Last week, Homeland Security assured protection of about 1.1 million unauthorized persons but withdrew Obama’s proposed protection of another 3.6 million persons. There are about 11 million unauthorized persons in the country.
The media reported widely that the Secretary of Homeland Security extended the Obama Administration’s protection of unauthorized persons who arrived in the United States as children in recent years. This protection, DACA, was issued on June 15, 2012.
Pew Research reported that more than 750,000 persons have received formal protections under DACA and that about 1.1 million are eligible. This total figure accounts for about 10% of unauthorized persons in the U.S.
However, at the same time the Secretary removed another provision that protected parents of children who were American citizens – DAPA. That provision was created by Homeland Security on November 20, 2014. It was challenged in the courts, which put a hold on the order. The Trump administration cancelled the order.
DAPA applied to an unauthorized person with the children who is a U.S. citizen or lawful permanent resident, who has been in the country since before 2010, and who is not subject to other priority removal policies, such as relating to persons with criminal records.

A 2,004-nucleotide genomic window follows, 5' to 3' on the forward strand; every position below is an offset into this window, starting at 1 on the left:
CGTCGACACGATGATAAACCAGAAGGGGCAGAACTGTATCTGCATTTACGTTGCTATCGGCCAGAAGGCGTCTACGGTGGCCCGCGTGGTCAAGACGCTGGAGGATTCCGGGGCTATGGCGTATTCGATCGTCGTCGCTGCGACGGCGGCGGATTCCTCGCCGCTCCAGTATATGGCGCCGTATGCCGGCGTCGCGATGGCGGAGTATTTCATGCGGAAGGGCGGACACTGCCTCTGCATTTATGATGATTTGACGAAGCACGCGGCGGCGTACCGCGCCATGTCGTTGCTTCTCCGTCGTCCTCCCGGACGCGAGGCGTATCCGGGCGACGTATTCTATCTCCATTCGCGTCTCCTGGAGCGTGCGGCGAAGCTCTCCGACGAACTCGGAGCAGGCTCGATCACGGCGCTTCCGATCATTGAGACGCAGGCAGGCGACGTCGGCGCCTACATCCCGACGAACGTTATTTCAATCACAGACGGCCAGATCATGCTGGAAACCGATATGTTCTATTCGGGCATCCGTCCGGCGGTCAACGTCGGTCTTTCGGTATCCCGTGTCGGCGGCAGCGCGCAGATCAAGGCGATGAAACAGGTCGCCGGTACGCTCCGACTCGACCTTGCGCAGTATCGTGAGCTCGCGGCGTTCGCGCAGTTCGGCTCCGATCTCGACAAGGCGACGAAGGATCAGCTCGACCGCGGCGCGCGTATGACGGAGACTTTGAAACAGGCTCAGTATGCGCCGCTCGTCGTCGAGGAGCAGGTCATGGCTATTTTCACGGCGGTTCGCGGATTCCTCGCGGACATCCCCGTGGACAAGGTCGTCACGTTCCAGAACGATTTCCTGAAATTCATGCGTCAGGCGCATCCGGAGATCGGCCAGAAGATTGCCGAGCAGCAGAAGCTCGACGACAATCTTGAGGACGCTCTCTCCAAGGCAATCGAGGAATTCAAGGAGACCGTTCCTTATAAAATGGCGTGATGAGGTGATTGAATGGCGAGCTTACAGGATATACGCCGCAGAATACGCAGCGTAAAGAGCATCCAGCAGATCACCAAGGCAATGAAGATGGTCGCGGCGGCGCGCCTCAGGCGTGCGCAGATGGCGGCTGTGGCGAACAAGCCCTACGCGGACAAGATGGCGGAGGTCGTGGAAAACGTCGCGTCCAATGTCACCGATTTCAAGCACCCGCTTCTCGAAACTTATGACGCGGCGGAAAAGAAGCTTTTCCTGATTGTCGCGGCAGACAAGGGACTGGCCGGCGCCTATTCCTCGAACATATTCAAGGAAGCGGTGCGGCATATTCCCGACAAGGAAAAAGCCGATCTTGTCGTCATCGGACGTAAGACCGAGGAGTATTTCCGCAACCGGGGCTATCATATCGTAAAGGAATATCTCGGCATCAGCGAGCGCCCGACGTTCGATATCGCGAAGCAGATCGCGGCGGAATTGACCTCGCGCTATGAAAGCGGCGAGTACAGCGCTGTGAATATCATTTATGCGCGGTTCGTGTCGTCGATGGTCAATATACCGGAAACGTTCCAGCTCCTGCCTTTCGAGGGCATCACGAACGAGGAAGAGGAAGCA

The Migration Policy Institute and Urban Institute estimated in early 2016 that DAPA would have covered 3.6 million unauthorized persons – that is, persons with at least one child who is legally able to stay in the country. The report said that “Providing work authorization for these unauthorized immigrant parents could raise the average DAPA family’s income by 10 percent. Despite very high male labor force participation, the poverty rate for DAPA families is 36 percent, compared with 22 percent for all immigrant families, and 14 percent for families with U.S.-born parents.”
DACA and DAPA were cases of “deferred action.” Homeland Security described this type of action in the November, 2014 memorandum as follows:
“Deferred action is a form of prosecutorial discretion by which the Secretary deprioritizes an individual’s case for humanitarian reasons, administrative convenience, or in the interest of the Department’s overall enforcement mission. As an act of prosecutorial discretion, deferred action is legally available so long as it is granted on a
case – by- case basis, and it may be terminated at any time at the agency’s discretion. Deferred action does not confer any form of legal status in this country, much less citizenship; it simply means that, for a specified period of time, an individual is permitted to be lawfully present in the United States. Nor can deferred action itself lead to a green card.”